At some point before I went to bed that night, my husband called in. He’d spent the evening with his university mates and a boyhood friend living in Madison. Whenever he stopped in town, they gathered for dinner and drinks. He’d flown out on Monday to accommodate this reunion. Thank God.

With the spouse away, I could read late into the night and well into the next morning. What book, I wonder, kept me up through the earliest hours of 9/11? I have no idea. But I read and I read until, no doubt, I dozed with the book propped on my chest. At some point I switched off the light.

As I groggily came awake, at approximately 8:50 on Tuesday, September 11, 2001, I was aware of the local public radio announcer’s voice reporting the collision of a “small private plane” with one of the World Trade Center towers. A couple of weeks before that morning, my husband and I had taken an early morning flight from Manchester down to Washington, DC. The mention of the towers triggered a very fresh memory—an early flight down the East Coast, our plane following the Hudson River south, edging Manhattan. It was just past dawn, and the first rays of orange and golden sunshine was lighting the lower portion of the island, reflecting beautifully from the twin towers.

I’d never much liked those buildings. It wasn’t a part of the city I cared about, or visited often—it was too removed from the Theatre District, the Waldorf, Fifth Avenue, Madison Avenue, the best shopping, Lincoln Center, the museums. But in the colourful light of a new day, the towers looked so beautiful, they and the adjacent water magically shimmering. My final view of them, in person, from above, was by far the best.

My 9/11 story is one of lonely despair. Airports closed, meaning my husband couldn’t get home. (Eventually he hired a car and drove cross country, from Wisconsin to New Hampshire.) My parents in Scotland were horrified by events, but so far removed. My cousins in New York were too close to the tragedy. A schoolmate perished in the Pentagon. Shanksville was every frequent flyer’s greatest nightmare made real.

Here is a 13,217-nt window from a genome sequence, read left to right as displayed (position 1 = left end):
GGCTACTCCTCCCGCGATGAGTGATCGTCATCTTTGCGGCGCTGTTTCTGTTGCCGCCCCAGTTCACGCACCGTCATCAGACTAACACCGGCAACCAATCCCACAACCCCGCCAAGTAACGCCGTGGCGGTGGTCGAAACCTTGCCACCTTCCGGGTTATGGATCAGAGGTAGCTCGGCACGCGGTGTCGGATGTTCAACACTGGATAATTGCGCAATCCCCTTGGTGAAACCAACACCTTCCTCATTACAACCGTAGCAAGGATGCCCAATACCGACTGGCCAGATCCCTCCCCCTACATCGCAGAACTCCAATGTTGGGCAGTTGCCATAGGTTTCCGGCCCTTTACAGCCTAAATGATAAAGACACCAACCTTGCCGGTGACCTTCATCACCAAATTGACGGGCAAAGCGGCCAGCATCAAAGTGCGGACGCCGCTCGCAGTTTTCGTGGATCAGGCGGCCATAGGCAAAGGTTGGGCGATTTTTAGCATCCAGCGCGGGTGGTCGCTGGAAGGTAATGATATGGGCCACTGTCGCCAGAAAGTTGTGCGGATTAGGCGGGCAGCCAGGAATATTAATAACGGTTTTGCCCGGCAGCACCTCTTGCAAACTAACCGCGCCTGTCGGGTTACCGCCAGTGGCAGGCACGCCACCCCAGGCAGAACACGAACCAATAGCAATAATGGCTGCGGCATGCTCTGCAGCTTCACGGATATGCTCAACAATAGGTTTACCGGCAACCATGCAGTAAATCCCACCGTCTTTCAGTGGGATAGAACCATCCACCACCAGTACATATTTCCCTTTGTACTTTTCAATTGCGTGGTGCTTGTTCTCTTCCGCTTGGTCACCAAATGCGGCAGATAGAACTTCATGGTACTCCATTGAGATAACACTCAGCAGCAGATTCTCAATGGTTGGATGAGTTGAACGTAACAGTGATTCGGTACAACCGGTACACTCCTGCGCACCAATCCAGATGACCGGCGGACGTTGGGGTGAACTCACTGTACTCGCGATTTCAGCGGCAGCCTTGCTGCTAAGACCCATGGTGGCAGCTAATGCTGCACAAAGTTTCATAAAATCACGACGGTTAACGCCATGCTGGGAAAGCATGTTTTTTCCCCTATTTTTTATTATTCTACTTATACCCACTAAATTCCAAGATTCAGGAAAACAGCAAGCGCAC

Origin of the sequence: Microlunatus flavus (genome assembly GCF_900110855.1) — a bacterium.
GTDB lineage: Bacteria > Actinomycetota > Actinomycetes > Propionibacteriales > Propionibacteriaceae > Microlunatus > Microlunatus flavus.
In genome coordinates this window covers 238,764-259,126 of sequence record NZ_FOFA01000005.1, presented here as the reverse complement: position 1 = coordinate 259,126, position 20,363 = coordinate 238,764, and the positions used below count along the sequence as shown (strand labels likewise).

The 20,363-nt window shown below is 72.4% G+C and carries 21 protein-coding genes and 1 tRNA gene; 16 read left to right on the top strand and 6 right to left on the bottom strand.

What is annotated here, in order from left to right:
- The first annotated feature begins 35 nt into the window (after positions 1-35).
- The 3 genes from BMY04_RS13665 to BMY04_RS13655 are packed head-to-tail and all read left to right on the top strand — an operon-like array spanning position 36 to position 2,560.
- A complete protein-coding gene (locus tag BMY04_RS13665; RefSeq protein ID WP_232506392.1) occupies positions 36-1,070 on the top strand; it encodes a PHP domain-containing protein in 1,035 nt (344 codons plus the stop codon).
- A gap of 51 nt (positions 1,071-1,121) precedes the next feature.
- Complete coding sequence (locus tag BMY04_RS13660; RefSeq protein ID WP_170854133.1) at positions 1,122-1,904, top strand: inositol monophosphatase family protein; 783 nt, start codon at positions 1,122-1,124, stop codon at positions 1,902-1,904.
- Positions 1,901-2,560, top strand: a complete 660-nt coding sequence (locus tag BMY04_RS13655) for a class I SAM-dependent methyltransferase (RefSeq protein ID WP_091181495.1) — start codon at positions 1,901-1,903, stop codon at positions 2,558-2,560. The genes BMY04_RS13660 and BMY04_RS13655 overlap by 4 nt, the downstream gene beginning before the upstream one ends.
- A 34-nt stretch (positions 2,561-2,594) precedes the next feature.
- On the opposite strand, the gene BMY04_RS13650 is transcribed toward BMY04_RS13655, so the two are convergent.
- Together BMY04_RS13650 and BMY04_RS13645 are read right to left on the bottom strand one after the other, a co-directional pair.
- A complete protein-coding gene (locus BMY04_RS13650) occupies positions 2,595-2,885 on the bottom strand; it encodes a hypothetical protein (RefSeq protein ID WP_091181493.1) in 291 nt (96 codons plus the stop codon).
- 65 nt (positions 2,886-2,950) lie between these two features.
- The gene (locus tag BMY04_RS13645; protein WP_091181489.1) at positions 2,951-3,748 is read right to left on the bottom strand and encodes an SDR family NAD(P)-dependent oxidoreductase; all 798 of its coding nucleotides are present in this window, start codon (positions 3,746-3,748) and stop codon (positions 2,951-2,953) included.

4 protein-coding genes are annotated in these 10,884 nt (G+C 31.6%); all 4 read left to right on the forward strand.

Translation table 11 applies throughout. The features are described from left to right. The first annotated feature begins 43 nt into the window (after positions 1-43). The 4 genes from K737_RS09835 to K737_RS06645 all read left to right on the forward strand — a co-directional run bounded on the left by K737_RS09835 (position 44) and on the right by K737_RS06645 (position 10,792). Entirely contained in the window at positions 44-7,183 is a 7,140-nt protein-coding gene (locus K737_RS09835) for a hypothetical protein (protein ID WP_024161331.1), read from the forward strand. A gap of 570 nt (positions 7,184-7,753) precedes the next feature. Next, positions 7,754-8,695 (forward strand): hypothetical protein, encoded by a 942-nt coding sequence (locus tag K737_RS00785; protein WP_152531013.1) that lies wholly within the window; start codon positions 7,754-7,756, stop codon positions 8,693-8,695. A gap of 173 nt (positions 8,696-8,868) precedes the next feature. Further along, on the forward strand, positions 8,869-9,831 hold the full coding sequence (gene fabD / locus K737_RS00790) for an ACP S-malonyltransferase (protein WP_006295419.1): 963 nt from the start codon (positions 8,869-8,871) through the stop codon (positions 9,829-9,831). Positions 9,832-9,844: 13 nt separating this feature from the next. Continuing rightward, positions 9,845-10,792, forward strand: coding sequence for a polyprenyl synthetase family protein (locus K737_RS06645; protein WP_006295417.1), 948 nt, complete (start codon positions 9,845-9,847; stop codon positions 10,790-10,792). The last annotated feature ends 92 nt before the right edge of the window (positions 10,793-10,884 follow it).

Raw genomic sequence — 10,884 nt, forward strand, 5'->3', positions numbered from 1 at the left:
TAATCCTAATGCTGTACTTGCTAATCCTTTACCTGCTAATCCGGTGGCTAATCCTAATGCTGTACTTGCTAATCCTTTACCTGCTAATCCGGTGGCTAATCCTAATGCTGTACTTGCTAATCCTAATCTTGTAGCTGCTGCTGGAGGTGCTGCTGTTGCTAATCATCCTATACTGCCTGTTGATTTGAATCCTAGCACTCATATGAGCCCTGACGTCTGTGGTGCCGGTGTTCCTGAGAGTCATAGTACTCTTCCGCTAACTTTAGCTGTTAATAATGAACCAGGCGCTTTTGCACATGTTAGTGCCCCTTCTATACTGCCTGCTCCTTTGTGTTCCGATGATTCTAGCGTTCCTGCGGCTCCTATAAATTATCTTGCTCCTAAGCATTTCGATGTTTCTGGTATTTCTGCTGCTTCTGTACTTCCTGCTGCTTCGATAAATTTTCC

Apart from the people in my small parish and a few locals, I had very few friends or contacts nearby. Lack of sleep (all that late-night reading), non-stop tv and radio coverage, tears, had wrung me out, messed with my head. Every time I put the dogs outside, I almost believed that terrorists were lurking in my own forest, about to pounce, to take advantage of my utter defencelessness. It’s hard enough to find our woodland abode with GPS…but fireballs and pancaking skyscrapers had obliterated logic.

So how did all this change my life from what it was 10 years ago today?

I actively sought the comforts of community. On Wednesday night I attended a special service at my church. (I drove bravely through the night, there and back, even though I knew terrorists might be tailing me.) A small thing, yet for me a very big initial step leading to significant engagement with my spiritual community. The knowledge that God is present and accessible in our worst times, a prayerful focus on hope and peace and unity in the midst of division—how we needed to hold on to these. And only Christians, but people of all faiths or none. Within months I was volunteering at the diocesan level, serving on high profile committees and smaller task forces. My sense of community expanded beyond my experience or imagining.